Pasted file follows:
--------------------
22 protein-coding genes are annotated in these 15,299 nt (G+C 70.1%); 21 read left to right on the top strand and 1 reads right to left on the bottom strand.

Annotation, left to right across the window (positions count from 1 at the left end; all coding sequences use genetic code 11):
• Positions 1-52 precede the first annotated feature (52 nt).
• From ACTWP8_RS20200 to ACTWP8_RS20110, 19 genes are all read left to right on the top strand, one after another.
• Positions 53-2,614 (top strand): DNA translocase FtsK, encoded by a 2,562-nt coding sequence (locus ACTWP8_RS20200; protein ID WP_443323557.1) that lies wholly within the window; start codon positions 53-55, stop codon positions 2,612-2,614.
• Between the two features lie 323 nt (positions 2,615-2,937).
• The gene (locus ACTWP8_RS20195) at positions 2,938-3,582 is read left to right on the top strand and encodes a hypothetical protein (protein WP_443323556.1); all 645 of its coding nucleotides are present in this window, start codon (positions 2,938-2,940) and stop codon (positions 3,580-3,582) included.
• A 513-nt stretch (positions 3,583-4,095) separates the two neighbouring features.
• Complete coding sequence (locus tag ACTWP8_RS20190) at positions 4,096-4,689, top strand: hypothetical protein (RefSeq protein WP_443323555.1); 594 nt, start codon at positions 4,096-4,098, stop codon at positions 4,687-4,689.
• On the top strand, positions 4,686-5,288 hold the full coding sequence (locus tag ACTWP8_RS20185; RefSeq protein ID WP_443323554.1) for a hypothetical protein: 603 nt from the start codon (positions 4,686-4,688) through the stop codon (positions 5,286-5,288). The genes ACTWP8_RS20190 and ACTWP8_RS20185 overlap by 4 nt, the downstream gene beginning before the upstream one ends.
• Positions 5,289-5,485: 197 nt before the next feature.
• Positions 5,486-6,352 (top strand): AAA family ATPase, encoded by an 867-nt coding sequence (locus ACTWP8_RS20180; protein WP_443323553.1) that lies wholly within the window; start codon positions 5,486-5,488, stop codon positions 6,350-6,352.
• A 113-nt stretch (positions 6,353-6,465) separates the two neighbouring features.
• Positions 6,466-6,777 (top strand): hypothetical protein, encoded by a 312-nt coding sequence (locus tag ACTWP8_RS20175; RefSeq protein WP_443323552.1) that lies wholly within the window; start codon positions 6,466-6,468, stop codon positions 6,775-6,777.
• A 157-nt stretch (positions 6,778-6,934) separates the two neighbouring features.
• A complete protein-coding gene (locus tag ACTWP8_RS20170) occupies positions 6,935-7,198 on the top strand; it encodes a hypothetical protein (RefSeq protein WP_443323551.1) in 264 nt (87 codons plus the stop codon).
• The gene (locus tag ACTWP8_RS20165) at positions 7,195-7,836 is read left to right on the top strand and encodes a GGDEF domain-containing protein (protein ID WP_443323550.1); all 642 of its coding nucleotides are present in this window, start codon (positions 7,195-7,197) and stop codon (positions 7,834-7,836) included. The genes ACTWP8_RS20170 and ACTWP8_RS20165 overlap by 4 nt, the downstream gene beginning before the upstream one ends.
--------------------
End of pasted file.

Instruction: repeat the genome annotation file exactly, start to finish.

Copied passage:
22 protein-coding genes are annotated in these 15,299 nt (G+C 70.1%); 21 read left to right on the top strand and 1 reads right to left on the bottom strand.

Annotation, left to right across the window (positions count from 1 at the left end; all coding sequences use genetic code 11):
• Positions 1-52 precede the first annotated feature (52 nt).
• From ACTWP8_RS20200 to ACTWP8_RS20110, 19 genes are all read left to right on the top strand, one after another.
• Positions 53-2,614 (top strand): DNA translocase FtsK, encoded by a 2,562-nt coding sequence (locus ACTWP8_RS20200; protein ID WP_443323557.1) that lies wholly within the window; start codon positions 53-55, stop codon positions 2,612-2,614.
• Between the two features lie 323 nt (positions 2,615-2,937).
• The gene (locus ACTWP8_RS20195) at positions 2,938-3,582 is read left to right on the top strand and encodes a hypothetical protein (protein WP_443323556.1); all 645 of its coding nucleotides are present in this window, start codon (positions 2,938-2,940) and stop codon (positions 3,580-3,582) included.
• A 513-nt stretch (positions 3,583-4,095) separates the two neighbouring features.
• Complete coding sequence (locus tag ACTWP8_RS20190) at positions 4,096-4,689, top strand: hypothetical protein (RefSeq protein WP_443323555.1); 594 nt, start codon at positions 4,096-4,098, stop codon at positions 4,687-4,689.
• On the top strand, positions 4,686-5,288 hold the full coding sequence (locus tag ACTWP8_RS20185; RefSeq protein ID WP_443323554.1) for a hypothetical protein: 603 nt from the start codon (positions 4,686-4,688) through the stop codon (positions 5,286-5,288). The genes ACTWP8_RS20190 and ACTWP8_RS20185 overlap by 4 nt, the downstream gene beginning before the upstream one ends.
• Positions 5,289-5,485: 197 nt before the next feature.
• Positions 5,486-6,352 (top strand): AAA family ATPase, encoded by an 867-nt coding sequence (locus ACTWP8_RS20180; protein WP_443323553.1) that lies wholly within the window; start codon positions 5,486-5,488, stop codon positions 6,350-6,352.
• A 113-nt stretch (positions 6,353-6,465) separates the two neighbouring features.
• Positions 6,466-6,777 (top strand): hypothetical protein, encoded by a 312-nt coding sequence (locus tag ACTWP8_RS20175; RefSeq protein WP_443323552.1) that lies wholly within the window; start codon positions 6,466-6,468, stop codon positions 6,775-6,777.
• A 157-nt stretch (positions 6,778-6,934) separates the two neighbouring features.
• A complete protein-coding gene (locus tag ACTWP8_RS20170) occupies positions 6,935-7,198 on the top strand; it encodes a hypothetical protein (RefSeq protein WP_443323551.1) in 264 nt (87 codons plus the stop codon).
• The gene (locus tag ACTWP8_RS20165) at positions 7,195-7,836 is read left to right on the top strand and encodes a GGDEF domain-containing protein (protein ID WP_443323550.1); all 642 of its coding nucleotides are present in this window, start codon (positions 7,195-7,197) and stop codon (positions 7,834-7,836) included. The genes ACTWP8_RS20170 and ACTWP8_RS20165 overlap by 4 nt, the downstream gene beginning before the upstream one ends.